Your browser is no longer supported

For the best possible experience using our website we recommend you upgrade to a newer version or another browser.

Your browser appears to have cookies disabled. For the best experience of this website, please enable cookies in your browser

We'll assume we have your consent to use cookies, for example so you won't need to log in each time you visit our site.
Learn more


Back in the early 1980s, Professor Johan Silfwerbrand was one of the first academics to quantify the advantages of hydrodemolition.

Working at the industryfunded Swedish Cement and Concrete Research Institute Silfwerbrand was investigating the performance of concrete overlays on damaged bridge decks, a hot topic in Sweden at that time.

Harsh winters demand heavy and constant use of de-icing salts. As traffic levels increased the Swedish National Road Administration (SNRA) became increasingly concerned at the effect on its highway structures, especially those dating from the 1960s. The main challenge was to find a cost effective and structurally efficient technique for removing and replacing chloride-soaked concrete and corroding reinforcement from the top of bridge decks and from parapets.

'At the time the usual answer was to use jackhammers to remove the concrete, fix studs into the lower sections then pour a topping, ' Silfwerbrand explains. 'The problem was getting a decent bond between the old and the new so the repaired section would act monolithically and be as structurally strong as the original deck.

'This can be achieved with jackhammers, but the method is very reliant on the skills of the operatives and there is always the danger of damage to reinforcement and microcracking in the good concrete.' To meet the challenge the SNRA joined forces with equipment manufacturer Atlas Copco and major civils contractor NCC. The technique investigated was high pressure water jetting, already in use in Italy and the US. There, however, the business end was always a hand held lance, which again needed skill to operate and extensive safety precautions and enclosures.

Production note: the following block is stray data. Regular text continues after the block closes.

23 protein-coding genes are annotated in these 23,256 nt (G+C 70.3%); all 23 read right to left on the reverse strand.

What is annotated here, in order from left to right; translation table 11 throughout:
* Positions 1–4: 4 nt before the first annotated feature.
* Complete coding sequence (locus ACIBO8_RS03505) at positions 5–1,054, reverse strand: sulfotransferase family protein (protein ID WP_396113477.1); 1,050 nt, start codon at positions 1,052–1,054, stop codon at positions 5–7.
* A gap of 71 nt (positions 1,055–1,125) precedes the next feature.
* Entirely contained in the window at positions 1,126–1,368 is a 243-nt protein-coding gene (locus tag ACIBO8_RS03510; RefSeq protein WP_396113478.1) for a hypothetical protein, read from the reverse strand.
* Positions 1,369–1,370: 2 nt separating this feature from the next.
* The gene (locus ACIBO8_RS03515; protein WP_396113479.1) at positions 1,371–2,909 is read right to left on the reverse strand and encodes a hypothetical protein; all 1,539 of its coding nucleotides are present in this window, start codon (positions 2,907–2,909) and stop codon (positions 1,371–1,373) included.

The Swedish solution was to build a 'robot'; a shrouded, remotely controlled water jet mounted on a frame that allowed the jet to track backwards and forwards across the area under treatment. Water pressure, flow rate and rate of tracking could be adjusted to produce consistent results. Only one operator was needed and, most importantly, the sensitivity of the robot made 'selective' removal of substandard concrete possible.

Silfwerbrand explains: 'The high pressure jet penetrates into the pores of the concrete and bursts it apart. How much concrete is removed is a function of its tensile strength. With the robot it is possible to programme it to break out concrete only with a tensile strength below a predetermined limit. This leaves good quality concrete intact.' Convinced by these benefits, the joint venture dubbed the technique 'hydrodemolition' and went ahead to develop a practical machine. In 1984 the first Conjet Robot entered service - and is still in service more than 20 years later.

In the meantime, however, a management buyout in 1990 created Conjet AB.

Over the last 20 years some 300 Conjet Robots have seen service all over the world.

Overlays on bridges where hydrodemolition was used are still being monitored, Silfwerbrand reports. 'Some of these are 20 years old.

Our results showed that bond strength had actually increased slightly - there was no deterioration due to traffic loads or continued use of de-icing salts.'

Have your say

You must sign in to make a comment

Please remember that the submission of any material is governed by our Terms and Conditions and by submitting material you confirm your agreement to these Terms and Conditions. Please note comments made online may also be published in the print edition of New Civil Engineer. Links may be included in your comments but HTML is not permitted.